Report: Texas could lose nearly a million jobs without a deal on NAFTA

FILE - In this July 7, 2017 file photo, U.S. President Donald Trump meets with Mexican President Enrique Pena Nieto at the G20 Summit, in Hamburg. (AP Photo/Evan Vucci, File)
FILE - In this July 7, 2017 file photo, U.S. President Donald Trump meets with Mexican President Enrique Pena Nieto at the G20 Summit, in Hamburg. (AP Photo/Evan Vucci, File)

AUSTIN (KXAN) — A report by the U.S. Chamber of Commerce this week describes Texas losing 970,000 jobs if the United States backs out of the North American Free Trade Agreement (NAFTA) with Canada and Mexico.

If the country negotiators cannot agree on trade rules, prices in Texas might increase in different industries, including grocery stores. The night before millions sit down to feast on Thanksgiving favorites, there’s a possibility that next year’s dinner could cost significantly more.

The North American Free Trade Agreement allows Mexico to export food to Texas at a low price. That includes melons, cucumbers, limes, lemons, avocados, strawberries, tomatoes, bananas, several different types of nuts, and let’s not forget, several different types of beer.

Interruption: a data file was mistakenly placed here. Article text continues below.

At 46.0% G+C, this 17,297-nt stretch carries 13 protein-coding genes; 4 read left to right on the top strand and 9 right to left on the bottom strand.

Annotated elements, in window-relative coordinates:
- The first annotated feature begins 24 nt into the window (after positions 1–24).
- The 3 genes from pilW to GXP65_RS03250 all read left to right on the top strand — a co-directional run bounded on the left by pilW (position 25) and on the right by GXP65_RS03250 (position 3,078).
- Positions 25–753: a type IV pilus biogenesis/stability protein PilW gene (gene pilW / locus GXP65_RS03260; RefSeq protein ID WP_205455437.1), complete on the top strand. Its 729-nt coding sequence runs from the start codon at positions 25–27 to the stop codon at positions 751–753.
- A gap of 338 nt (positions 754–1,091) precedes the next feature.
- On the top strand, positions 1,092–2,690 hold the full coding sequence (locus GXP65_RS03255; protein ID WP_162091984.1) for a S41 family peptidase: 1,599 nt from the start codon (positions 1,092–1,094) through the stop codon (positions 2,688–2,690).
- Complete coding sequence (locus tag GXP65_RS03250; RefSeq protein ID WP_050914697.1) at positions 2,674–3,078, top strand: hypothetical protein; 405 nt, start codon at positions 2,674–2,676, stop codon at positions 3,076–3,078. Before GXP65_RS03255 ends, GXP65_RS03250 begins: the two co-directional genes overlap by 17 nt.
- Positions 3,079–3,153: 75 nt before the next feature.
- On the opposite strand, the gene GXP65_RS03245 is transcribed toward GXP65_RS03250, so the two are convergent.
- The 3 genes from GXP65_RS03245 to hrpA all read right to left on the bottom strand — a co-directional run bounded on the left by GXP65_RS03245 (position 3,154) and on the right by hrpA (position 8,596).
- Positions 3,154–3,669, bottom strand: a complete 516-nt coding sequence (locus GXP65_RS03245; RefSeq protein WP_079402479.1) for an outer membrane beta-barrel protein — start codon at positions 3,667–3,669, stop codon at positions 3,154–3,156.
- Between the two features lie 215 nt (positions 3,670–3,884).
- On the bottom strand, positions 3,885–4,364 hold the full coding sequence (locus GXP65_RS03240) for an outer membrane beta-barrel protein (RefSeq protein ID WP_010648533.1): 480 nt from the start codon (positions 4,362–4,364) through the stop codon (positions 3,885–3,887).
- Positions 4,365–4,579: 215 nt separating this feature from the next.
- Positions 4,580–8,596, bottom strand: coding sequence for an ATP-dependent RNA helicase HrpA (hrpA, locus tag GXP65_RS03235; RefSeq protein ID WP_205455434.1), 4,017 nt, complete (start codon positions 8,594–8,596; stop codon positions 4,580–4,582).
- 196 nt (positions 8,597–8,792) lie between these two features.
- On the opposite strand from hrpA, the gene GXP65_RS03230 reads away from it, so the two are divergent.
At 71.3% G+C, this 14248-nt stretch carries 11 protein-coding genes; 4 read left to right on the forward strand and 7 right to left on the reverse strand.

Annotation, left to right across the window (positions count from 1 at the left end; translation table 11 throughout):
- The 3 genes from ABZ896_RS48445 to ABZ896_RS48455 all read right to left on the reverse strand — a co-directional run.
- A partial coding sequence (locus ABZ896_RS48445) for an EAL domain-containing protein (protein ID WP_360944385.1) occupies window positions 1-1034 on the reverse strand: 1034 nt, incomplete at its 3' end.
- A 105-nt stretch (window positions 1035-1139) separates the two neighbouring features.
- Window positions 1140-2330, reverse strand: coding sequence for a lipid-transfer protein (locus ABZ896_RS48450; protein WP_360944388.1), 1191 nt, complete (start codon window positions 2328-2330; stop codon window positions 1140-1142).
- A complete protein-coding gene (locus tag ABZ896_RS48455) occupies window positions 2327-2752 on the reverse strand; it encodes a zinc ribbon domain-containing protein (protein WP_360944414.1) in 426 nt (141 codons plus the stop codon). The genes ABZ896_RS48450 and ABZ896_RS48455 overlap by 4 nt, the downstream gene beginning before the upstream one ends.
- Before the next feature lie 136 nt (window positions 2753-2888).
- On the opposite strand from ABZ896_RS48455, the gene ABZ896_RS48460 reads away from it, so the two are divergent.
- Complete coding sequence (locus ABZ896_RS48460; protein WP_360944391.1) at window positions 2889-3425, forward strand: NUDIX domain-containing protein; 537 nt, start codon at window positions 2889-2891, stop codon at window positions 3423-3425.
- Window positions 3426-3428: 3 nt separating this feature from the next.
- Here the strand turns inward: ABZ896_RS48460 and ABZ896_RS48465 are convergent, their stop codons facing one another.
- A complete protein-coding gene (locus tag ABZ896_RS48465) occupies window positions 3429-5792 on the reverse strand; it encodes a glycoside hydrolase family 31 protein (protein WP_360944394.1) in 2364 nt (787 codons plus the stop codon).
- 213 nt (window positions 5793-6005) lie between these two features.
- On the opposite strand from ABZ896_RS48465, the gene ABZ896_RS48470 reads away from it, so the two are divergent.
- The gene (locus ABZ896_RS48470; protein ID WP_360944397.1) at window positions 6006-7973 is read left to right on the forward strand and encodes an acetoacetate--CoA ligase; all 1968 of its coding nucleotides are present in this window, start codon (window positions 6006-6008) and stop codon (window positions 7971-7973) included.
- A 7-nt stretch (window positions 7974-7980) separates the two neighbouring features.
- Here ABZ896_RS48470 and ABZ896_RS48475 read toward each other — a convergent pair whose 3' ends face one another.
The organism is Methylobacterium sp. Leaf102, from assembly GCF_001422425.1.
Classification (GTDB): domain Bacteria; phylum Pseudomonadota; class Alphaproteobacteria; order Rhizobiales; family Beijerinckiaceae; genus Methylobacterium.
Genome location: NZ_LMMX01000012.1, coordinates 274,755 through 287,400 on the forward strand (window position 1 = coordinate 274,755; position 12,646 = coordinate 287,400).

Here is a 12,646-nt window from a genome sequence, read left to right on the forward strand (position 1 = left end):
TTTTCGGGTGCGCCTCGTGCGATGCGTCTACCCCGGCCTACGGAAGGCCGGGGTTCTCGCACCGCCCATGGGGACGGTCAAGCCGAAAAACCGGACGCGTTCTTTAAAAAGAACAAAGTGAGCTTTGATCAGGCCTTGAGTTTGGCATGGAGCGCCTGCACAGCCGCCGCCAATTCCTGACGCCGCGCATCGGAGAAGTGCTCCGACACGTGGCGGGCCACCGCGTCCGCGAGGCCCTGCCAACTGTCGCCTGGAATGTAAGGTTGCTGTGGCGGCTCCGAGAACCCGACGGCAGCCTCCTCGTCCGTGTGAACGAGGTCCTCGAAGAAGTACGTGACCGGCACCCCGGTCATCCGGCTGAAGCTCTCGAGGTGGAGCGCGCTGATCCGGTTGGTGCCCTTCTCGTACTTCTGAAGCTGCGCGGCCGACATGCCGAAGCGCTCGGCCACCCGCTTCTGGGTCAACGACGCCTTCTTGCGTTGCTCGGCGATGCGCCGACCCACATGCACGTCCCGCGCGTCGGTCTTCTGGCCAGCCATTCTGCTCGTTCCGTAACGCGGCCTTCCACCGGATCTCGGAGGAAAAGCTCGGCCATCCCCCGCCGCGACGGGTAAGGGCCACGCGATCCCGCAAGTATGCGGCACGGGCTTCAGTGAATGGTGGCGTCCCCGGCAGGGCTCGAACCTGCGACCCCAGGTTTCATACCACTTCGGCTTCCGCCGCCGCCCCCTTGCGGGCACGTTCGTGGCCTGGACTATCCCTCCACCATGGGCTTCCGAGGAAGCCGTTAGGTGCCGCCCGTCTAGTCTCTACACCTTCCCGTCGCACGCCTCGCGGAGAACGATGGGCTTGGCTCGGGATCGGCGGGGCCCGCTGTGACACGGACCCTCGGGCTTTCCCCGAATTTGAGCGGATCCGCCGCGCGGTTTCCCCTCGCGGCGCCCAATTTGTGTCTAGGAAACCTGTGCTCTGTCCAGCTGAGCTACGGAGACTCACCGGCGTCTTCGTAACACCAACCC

Chris Wallace, president of the Texas Association of Business, says it would be “devastating to our consumer market. Consumers could end up paying more for those types of products if we were to withdraw from NAFTA.”

Wallace says Mexico is our state’s number one trading partner and Texans reap the benefits every day in grocery stores. President Trump has threatened to end NAFTA and start taxing imports and exports to encourage Americans to buy American products.  Wallace is tentatively optimistic an agreement can be reached.

“There is not doubt that it needs to be updated, it needs to be modernized, but our philosophy has been one, do no harm. We must do no harm in this agreement,” said Wallace.

The U.S. Chamber of Commerce says if a tariff is added to Texas beef, the price could jump as high as 25 percent.

NAFTA negotiators expect to have an agreed upon proposal in the weeks ahead. Then it would be need to be approved by President Trump. Negotiators hope to finish their work by next spring and summer when Mexican and American elections could derail the process.

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